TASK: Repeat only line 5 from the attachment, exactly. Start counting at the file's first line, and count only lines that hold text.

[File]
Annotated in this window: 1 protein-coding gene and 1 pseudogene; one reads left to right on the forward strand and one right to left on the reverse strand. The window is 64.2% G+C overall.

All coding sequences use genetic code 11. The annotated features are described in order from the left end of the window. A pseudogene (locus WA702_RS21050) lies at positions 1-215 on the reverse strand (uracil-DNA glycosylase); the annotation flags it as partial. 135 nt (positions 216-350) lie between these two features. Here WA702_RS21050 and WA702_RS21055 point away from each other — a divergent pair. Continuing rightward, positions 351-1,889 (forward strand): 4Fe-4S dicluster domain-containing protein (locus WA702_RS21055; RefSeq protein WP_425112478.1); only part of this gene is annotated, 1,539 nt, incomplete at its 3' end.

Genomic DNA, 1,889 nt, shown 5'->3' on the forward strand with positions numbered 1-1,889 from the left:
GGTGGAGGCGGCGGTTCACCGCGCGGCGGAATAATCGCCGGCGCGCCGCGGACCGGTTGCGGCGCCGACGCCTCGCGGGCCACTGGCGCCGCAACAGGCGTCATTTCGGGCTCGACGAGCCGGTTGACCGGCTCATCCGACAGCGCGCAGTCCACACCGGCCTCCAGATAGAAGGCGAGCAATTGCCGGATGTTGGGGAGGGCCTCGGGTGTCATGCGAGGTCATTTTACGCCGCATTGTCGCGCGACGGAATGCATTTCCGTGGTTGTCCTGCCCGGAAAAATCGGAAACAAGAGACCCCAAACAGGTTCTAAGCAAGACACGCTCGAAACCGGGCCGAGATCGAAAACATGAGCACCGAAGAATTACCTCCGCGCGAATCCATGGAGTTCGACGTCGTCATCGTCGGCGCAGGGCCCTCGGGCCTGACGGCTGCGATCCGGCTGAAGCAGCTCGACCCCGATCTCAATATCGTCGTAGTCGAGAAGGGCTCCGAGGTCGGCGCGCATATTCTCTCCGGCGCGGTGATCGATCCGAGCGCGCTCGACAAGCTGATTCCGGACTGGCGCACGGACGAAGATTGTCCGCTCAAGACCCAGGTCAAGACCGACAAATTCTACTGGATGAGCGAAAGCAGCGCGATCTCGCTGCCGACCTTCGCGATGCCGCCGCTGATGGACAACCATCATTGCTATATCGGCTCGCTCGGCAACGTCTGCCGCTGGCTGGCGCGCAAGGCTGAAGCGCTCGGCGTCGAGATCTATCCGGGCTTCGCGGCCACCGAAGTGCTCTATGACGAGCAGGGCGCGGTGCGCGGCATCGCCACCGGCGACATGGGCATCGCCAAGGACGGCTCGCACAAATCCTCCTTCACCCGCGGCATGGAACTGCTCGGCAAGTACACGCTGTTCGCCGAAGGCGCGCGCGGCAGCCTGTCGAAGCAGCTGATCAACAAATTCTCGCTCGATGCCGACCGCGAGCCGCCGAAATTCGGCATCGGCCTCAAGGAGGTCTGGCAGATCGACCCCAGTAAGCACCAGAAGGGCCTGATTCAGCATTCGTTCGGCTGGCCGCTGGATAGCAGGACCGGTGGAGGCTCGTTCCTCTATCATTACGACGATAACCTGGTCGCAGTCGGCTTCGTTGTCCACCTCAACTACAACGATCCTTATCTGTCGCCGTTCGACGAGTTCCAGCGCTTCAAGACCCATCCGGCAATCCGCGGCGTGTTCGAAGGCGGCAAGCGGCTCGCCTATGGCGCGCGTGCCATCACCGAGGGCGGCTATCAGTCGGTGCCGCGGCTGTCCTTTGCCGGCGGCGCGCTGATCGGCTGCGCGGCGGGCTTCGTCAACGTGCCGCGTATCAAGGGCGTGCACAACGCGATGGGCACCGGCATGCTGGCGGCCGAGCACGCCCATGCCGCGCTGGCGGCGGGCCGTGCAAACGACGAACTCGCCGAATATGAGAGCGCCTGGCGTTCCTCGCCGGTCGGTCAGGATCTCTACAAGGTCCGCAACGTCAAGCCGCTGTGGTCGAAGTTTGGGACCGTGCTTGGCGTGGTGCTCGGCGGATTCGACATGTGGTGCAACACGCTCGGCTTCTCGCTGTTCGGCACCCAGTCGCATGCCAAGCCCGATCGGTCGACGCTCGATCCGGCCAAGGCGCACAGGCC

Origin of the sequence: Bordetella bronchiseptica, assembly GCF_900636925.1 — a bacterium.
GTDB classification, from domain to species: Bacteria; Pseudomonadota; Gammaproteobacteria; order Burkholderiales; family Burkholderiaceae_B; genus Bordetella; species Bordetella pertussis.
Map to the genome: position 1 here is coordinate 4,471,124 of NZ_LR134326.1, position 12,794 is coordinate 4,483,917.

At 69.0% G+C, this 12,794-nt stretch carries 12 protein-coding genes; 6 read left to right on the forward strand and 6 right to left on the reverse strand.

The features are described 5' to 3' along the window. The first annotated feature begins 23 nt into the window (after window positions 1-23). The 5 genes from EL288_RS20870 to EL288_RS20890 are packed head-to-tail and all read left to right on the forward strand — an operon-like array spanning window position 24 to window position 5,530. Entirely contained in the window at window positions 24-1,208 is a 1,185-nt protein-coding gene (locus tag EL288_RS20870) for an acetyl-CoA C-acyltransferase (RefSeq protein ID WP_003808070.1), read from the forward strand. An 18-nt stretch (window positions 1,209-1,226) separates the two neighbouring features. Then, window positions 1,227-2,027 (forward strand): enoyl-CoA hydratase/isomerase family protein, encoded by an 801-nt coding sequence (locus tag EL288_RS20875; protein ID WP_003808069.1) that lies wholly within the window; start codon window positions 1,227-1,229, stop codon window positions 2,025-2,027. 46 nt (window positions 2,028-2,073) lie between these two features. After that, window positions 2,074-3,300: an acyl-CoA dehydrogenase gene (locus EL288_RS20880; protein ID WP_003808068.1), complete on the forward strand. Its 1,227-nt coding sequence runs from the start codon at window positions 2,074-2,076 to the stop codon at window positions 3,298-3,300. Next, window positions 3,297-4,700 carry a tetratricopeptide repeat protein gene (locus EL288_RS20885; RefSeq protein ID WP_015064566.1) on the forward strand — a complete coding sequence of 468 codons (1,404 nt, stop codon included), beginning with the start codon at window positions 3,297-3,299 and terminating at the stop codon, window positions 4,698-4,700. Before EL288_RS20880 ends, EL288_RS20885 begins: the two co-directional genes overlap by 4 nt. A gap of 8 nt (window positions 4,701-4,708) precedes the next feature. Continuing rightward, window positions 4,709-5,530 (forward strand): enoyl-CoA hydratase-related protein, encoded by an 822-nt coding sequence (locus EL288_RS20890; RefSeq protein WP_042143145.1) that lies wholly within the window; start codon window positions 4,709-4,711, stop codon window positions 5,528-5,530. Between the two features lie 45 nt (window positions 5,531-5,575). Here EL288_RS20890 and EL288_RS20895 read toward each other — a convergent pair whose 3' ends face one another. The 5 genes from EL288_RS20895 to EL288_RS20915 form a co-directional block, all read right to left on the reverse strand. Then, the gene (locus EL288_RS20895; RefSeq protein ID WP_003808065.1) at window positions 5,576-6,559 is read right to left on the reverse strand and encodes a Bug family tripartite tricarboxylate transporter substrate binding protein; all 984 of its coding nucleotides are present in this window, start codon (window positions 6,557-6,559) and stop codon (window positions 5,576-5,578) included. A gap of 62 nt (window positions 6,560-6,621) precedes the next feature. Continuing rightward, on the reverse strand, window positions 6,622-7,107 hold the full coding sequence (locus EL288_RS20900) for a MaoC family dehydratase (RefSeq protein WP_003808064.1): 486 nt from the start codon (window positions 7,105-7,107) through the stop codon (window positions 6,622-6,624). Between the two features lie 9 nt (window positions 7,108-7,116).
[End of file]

Origin of the sequence: Bordetella bronchiseptica, assembly GCF_900636925.1 — a bacterium.